Women taking aromatase inhibitors (such as anastrozole, letrozole and exemestane) may have joint pain, which is probably caused by a fall in oestrogen levels. Joint pain is also a common symptom of the menopause.
Pain is most common in the hands and feet but may also affect the knees, hips, lower back and shoulders. It may be there all the time or come and go. Some women notice that their joints are stiffer in the morning when they first get up.
If you've recently started taking an aromatase inhibitor, the pain may settle over the next few months as your body adjusts to changes in hormone levels. Doctors can prescribe several different painkillers for joint and muscle pain. These range from simple painkillers such as paracetamol; to anti-inflammatory painkillers such as ibuprofen; to opiate-based medicines, such as codeine; or for severe pain, morphine.
If the pain is difficult to cope with, switching to a different type of aromatase inhibitor may be effective. If that doesn't work, switching to tamoxifen, which causes fewer problems with joint pain, usually helps most women. There is evidence that after taking an aromatase inhibitor, switching to tamoxifen doesn't increase the risk of breast cancer coming back.
Aromatase inhibitors are effective in reducing the risk of breast cancer coming back. It's important not to stop taking them without talking things over with your cancer specialist. There's usually something that can be done to improve the pain.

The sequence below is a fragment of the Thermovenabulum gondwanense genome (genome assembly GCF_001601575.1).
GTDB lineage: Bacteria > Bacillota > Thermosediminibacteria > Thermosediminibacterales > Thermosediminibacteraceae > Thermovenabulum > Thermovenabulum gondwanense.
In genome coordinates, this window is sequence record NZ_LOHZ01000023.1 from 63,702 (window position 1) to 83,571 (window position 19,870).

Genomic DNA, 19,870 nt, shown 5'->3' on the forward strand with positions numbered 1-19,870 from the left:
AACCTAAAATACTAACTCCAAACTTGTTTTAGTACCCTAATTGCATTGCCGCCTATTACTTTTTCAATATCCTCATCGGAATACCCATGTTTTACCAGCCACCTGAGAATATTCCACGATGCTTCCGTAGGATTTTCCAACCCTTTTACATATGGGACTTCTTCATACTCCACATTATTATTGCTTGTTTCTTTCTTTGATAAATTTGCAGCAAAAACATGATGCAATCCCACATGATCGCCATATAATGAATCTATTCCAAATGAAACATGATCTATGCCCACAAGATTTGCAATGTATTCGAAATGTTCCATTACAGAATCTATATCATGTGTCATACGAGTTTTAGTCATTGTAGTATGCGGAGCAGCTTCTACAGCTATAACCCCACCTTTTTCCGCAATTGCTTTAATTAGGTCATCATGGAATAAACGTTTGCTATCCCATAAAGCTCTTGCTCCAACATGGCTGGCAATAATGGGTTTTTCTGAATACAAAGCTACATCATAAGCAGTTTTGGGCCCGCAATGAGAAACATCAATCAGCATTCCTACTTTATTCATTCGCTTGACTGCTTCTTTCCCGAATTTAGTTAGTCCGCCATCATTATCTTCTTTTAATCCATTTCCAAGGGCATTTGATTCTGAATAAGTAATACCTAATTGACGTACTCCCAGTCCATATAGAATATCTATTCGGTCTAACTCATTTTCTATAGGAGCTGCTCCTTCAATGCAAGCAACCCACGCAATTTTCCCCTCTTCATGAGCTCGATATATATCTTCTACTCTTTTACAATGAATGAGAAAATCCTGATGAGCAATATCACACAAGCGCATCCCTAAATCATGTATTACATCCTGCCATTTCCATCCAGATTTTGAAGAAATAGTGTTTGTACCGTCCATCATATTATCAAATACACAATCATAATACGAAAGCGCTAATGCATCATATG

Small studies suggest that for women with lower levels of vitamin D, taking vitamin D3 supplements may improve symptoms. Talk it over with your doctor before taking a supplement.
Small studies have also found that acupuncture may help to reduce pain from joint symptoms. Some hospitals and primary care practices offer acupuncture on the NHS.
Research is going on to discover if a drug called glucosamine, often used to treat arthritis, may help some women. You can buy this over the counter in health shops and pharmacies, but it's not suitable for everyone. It may affect blood sugar levels, so may not be suited to people with diabetes. Talk to your GP or cancer specialist before taking it.